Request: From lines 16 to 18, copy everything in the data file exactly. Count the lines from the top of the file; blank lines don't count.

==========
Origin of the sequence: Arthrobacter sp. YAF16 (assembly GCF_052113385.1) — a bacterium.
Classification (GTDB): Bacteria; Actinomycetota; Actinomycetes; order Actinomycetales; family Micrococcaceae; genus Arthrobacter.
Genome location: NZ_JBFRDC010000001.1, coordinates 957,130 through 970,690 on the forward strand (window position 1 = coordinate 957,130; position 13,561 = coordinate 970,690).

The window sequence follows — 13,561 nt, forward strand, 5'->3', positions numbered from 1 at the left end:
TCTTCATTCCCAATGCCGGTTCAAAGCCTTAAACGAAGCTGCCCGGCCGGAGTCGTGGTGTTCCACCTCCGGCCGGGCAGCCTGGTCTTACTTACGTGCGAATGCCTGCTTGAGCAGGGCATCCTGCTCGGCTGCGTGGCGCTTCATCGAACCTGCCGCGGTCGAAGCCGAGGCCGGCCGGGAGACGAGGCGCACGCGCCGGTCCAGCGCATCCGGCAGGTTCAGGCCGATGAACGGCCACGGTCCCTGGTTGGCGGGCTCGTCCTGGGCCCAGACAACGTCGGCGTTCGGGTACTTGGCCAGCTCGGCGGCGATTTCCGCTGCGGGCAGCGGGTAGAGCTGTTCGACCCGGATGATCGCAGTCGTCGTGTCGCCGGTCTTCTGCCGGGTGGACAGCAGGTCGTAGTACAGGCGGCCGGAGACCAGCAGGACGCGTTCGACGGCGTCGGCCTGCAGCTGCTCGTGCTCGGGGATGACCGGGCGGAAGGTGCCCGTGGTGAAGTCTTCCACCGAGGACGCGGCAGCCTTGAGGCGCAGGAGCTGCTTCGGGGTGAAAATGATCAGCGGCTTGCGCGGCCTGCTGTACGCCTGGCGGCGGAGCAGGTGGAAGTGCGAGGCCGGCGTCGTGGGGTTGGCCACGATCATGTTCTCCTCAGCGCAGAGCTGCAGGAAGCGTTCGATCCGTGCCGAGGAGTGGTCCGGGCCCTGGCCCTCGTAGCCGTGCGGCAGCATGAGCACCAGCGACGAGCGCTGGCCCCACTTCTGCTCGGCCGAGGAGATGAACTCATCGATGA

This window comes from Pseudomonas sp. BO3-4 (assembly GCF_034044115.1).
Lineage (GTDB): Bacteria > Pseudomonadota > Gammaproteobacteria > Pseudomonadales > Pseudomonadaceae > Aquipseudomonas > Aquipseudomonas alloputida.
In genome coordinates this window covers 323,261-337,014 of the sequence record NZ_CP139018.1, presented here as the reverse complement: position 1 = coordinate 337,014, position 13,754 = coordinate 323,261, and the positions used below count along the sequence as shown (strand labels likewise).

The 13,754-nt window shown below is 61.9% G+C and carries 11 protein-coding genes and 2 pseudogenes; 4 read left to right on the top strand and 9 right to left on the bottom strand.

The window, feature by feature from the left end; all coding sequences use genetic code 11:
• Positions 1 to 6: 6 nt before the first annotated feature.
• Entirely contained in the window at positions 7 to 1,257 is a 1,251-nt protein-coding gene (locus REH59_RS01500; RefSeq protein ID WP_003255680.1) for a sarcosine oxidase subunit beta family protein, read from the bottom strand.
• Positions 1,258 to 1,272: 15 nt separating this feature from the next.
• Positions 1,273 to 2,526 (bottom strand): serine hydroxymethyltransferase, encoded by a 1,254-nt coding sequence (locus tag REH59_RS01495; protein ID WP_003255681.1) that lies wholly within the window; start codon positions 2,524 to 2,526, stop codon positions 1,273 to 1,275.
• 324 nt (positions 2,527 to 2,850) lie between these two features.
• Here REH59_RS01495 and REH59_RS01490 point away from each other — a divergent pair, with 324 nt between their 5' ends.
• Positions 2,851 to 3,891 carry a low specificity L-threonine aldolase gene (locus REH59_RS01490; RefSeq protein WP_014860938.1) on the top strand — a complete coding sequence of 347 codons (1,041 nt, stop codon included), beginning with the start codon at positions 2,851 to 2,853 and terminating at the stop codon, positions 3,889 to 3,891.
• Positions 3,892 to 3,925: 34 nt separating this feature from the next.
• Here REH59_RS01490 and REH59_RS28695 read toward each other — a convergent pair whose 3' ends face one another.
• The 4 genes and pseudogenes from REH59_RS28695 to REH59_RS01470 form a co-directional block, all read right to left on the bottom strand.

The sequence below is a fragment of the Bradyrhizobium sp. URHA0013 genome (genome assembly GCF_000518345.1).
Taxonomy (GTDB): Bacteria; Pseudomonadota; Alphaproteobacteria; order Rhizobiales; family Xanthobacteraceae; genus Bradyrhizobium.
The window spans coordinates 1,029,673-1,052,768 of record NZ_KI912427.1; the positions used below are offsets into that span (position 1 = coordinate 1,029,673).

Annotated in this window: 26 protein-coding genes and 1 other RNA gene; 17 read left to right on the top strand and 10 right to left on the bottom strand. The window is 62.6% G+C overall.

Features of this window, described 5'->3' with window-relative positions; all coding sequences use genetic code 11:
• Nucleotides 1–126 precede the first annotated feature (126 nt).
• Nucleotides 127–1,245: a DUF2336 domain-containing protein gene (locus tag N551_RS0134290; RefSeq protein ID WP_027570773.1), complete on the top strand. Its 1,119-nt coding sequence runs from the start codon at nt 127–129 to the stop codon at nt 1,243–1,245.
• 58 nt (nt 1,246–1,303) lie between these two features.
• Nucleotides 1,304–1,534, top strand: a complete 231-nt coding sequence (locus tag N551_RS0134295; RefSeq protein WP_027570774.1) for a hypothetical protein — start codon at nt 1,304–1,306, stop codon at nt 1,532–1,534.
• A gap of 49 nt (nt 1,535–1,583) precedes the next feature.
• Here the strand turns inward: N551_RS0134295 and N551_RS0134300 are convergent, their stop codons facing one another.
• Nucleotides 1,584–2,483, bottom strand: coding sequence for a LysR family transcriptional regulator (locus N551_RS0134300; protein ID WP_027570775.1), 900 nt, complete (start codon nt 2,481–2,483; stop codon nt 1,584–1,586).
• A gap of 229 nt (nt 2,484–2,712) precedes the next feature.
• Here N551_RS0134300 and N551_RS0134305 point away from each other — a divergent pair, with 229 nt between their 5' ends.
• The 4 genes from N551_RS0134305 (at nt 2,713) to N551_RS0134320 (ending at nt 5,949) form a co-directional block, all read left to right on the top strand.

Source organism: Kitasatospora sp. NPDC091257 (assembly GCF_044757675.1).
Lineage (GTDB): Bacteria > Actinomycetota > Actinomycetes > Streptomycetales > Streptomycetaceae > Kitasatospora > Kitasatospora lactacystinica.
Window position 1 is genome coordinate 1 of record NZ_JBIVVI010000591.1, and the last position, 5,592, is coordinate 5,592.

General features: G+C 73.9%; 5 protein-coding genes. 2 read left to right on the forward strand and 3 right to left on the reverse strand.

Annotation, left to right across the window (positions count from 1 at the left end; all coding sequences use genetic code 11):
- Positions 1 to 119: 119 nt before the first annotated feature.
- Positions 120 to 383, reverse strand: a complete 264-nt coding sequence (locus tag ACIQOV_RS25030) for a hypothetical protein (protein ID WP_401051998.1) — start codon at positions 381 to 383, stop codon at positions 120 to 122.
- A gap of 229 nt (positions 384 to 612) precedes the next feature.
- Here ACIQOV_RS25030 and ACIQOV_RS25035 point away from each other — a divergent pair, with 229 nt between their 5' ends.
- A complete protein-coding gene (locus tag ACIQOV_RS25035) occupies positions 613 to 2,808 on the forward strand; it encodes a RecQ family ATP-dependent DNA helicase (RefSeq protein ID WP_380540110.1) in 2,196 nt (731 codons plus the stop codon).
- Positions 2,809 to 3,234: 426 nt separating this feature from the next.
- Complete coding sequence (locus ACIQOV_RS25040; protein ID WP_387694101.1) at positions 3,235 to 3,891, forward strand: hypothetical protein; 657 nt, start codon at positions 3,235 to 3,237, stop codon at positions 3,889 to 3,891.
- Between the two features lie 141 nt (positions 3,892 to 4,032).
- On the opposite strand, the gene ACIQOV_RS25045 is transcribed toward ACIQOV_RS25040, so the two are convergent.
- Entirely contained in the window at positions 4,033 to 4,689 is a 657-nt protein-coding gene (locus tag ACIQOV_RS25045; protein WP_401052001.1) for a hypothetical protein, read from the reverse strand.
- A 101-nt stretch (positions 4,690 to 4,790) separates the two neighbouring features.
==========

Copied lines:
• Here REH59_RS01495 and REH59_RS01490 point away from each other — a divergent pair, with 324 nt between their 5' ends.
• Positions 2,851 to 3,891 carry a low specificity L-threonine aldolase gene (locus REH59_RS01490; RefSeq protein WP_014860938.1) on the top strand — a complete coding sequence of 347 codons (1,041 nt, stop codon included), beginning with the start codon at positions 2,851 to 2,853 and terminating at the stop codon, positions 3,889 to 3,891.
• Positions 3,892 to 3,925: 34 nt separating this feature from the next.